When you start up The Legend of Zelda: Tears of the Kingdom it all feels very familiar to the franchise’s previous game, Breath of the Wild. You start off very weak in a tutorial area, you gain some new powers, the game thrusts a massive quest upon you, and then the training wheels are taken off and you are free to your own devices. How the player chooses to approach this open world is entirely up to them. You can tackle the world’s many shrines, go to the main objectives and try to complete those quests, complete the map, or collect all the Korok seeds. This level of freedom is everywhere in both games and it’s part of what makes them such wonderful experiences. It’s also made the franchise the best it has ever been.
Not everyone is going to agree with that assessment. For many, the formula that Zelda had established with Ocarina of Time back on the Nintendo 64 is their preferred way of playing Zelda, as this newer era of breakable weapons, no consistent direction, and a smaller arsenal of items feeling far more off-putting. People who feel this way aren’t incorrect, because this is a preference and there is more than one way to make a great video game, but they’re going to be disappointed to know that this new formula is going to take hold of the franchise for the foreseeable future. Nintendo has confirmed as much in an interview with GameInformer.
When you think about people… cheating is fun! [laughs] They like it! Finding that shortcut is enjoyable. People will look for an easy way to do something if they can avoid struggling. We want to make sure that is something that stayed in this game. When thinking of games in the past that we’ve worked on, where there was a puzzle to solve and only one answer, that’s kind of the past way of developing games. Now, I’m happy that we’ve arrived at this method where we’re giving people lots of options, and there are many answers to a single problem, and all of them can potentially be correct. I feel happy that we’ve arrived at this type of development style.
That freedom that producer Eiji Aonuma and director Hidemaro Fujibayashi talk about is why this current form is the best Zelda has ever been. No longer are players constrained to a single path that the game forces them on. Players are now able to approach every single decision they make with a results-over-process kind of mindset. Why does this make the franchise the best it’s ever been? It’s the creativity it inspires. In previous games, the reward for finishing a puzzle was a feeling of accomplishment and the opportunity to move on to the next puzzle. In this new formula, players’ reward for puzzles is that they came up with a solution that works. Sometimes it’s the way the developer intended, but other times they found a solution that works better for them, and it’s great that players are rewarded for this instead of punished.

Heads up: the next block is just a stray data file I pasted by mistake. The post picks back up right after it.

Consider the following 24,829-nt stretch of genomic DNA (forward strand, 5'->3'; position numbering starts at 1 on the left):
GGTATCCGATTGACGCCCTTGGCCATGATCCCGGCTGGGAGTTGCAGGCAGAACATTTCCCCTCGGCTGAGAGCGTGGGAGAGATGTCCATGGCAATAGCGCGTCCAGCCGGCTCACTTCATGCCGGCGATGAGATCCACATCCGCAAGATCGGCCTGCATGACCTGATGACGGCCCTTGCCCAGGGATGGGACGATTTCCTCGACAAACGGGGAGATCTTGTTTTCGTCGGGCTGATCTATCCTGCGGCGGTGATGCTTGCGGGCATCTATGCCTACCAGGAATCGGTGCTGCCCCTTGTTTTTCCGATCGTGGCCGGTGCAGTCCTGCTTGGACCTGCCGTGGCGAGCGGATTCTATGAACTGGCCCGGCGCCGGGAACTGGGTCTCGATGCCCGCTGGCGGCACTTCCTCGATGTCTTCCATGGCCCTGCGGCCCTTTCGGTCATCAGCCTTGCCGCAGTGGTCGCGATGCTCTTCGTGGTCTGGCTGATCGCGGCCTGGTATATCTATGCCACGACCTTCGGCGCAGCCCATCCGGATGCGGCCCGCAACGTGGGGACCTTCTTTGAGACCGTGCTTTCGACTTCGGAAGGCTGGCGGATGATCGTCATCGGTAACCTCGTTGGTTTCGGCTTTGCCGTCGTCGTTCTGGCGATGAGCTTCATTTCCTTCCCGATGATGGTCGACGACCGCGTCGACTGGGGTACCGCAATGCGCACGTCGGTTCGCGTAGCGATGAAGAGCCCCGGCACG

A great example of this in Tears of the Kingdom is the Korok’s. Spread throughout the world are Korok spirits who have been separated from each other and the player is tasked with reuniting them. Typically when you find one you’ll have the tools necessary to get them where they need to be usually by building some kind of contraption. Of course, the player doesn’t actually have to build the contraption. Multiple times I’ve simply picked them up and brought them to where they needed to go. Other players have used those devices for…other means.
Korok Space Program day 2: After adopting a more typical rocket shaped structure I had high hopes for this brave korok, however the extra weight had some unexpected effects of todays launch. pic.twitter.com/5wewLqESBT
— HopCat (@HopCaterpie) May 13, 2023
the korok crucifixions have begun pic.twitter.com/lFTxHSrkNP
— Kaitlyn Red Wing (@KaitlynRedWing) May 14, 2023
As funny as it is to see how players are choosing to “rescue” the Koroks, it’s also leading to a natural next step in player freedom: conversation around the game. One of the most fun aspects of Breath of the Wild and Tears of the Kingdom has been the community that they have created. Players sharing their own experiences with one another, showing off secrets, or helping each other out to solve puzzles is the kind of thing that an open formula like this creates. There is a sense of camaraderie among players as they all get this feeling like they’re playing through the game together that isn’t there when everyone is going through a linear experience. In an internet that becomes increasingly hostile to anything that could be considered a spoiler, it’s nice to be able to share a game with your friends and not be worried that you’re ruining their own experience in some way.
Tears of the Kingdom is a phenomenal game. Not that anyone is shocked by that, but it also is a legacy defining moment for the Zelda franchise. Breath of the Wild was considered this incredible departure from the norm by Nintendo as it bucked a formula that, at the time, they had been falling back on for 19 years. There is a huge amount of risk that comes with that, and it could have very easily been a one off as the developers chose to go back to what was familiar in the sequel. They didn’t do that. Instead, they iterated on it and made a game that is arguably better but follows that same formula. Breath of the Wild established the new formula and Tears of the Kingdom solidified it. The result is the best The Legend of Zelda has ever been.